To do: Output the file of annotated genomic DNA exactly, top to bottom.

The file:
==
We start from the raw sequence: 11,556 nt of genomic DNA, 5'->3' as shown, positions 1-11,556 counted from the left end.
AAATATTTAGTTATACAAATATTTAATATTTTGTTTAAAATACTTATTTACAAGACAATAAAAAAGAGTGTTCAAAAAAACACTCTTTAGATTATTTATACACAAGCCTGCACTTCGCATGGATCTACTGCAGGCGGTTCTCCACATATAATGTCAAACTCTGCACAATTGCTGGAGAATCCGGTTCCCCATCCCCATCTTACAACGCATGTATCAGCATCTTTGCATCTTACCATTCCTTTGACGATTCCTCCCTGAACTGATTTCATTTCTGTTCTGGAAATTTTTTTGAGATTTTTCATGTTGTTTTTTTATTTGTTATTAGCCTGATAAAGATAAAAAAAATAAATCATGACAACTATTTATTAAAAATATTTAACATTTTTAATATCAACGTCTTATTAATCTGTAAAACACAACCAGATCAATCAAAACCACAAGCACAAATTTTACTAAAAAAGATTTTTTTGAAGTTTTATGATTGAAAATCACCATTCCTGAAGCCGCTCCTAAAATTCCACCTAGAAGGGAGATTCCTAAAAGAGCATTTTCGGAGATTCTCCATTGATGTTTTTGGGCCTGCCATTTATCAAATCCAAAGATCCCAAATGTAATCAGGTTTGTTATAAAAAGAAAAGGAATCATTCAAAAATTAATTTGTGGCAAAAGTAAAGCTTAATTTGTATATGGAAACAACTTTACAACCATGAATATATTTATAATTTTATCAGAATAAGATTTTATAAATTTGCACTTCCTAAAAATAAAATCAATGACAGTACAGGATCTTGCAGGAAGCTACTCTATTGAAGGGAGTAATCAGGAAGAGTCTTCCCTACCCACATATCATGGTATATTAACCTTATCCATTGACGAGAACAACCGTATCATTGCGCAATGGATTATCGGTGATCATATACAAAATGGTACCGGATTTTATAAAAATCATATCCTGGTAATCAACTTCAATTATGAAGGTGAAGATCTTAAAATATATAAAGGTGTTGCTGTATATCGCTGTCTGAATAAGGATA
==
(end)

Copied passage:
We start from the raw sequence: 11,556 nt of genomic DNA, 5'->3' as shown, positions 1-11,556 counted from the left end.
AAATATTTAGTTATACAAATATTTAATATTTTGTTTAAAATACTTATTTACAAGACAATAAAAAAGAGTGTTCAAAAAAACACTCTTTAGATTATTTATACACAAGCCTGCACTTCGCATGGATCTACTGCAGGCGGTTCTCCACATATAATGTCAAACTCTGCACAATTGCTGGAGAATCCGGTTCCCCATCCCCATCTTACAACGCATGTATCAGCATCTTTGCATCTTACCATTCCTTTGACGATTCCTCCCTGAACTGATTTCATTTCTGTTCTGGAAATTTTTTTGAGATTTTTCATGTTGTTTTTTTATTTGTTATTAGCCTGATAAAGATAAAAAAAATAAATCATGACAACTATTTATTAAAAATATTTAACATTTTTAATATCAACGTCTTATTAATCTGTAAAACACAACCAGATCAATCAAAACCACAAGCACAAATTTTACTAAAAAAGATTTTTTTGAAGTTTTATGATTGAAAATCACCATTCCTGAAGCCGCTCCTAAAATTCCACCTAGAAGGGAGATTCCTAAAAGAGCATTTTCGGAGATTCTCCATTGATGTTTTTGGGCCTGCCATTTATCAAATCCAAAGATCCCAAATGTAATCAGGTTTGTTATAAAAAGAAAAGGAATCATTCAAAAATTAATTTGTGGCAAAAGTAAAGCTTAATTTGTATATGGAAACAACTTTACAACCATGAATATATTTATAATTTTATCAGAATAAGATTTTATAAATTTGCACTTCCTAAAAATAAAATCAATGACAGTACAGGATCTTGCAGGAAGCTACTCTATTGAAGGGAGTAATCAGGAAGAGTCTTCCCTACCCACATATCATGGTATATTAACCTTATCCATTGACGAGAACAACCGTATCATTGCGCAATGGATTATCGGTGATCATATACAAAATGGTACCGGATTTTATAAAAATCATATCCTGGTAATCAACTTCAATTATGAAGGTGAAGATCTTAAAATATATAAAGGTGTTGCTGTATATCGCTGTCTGAATAAGGATA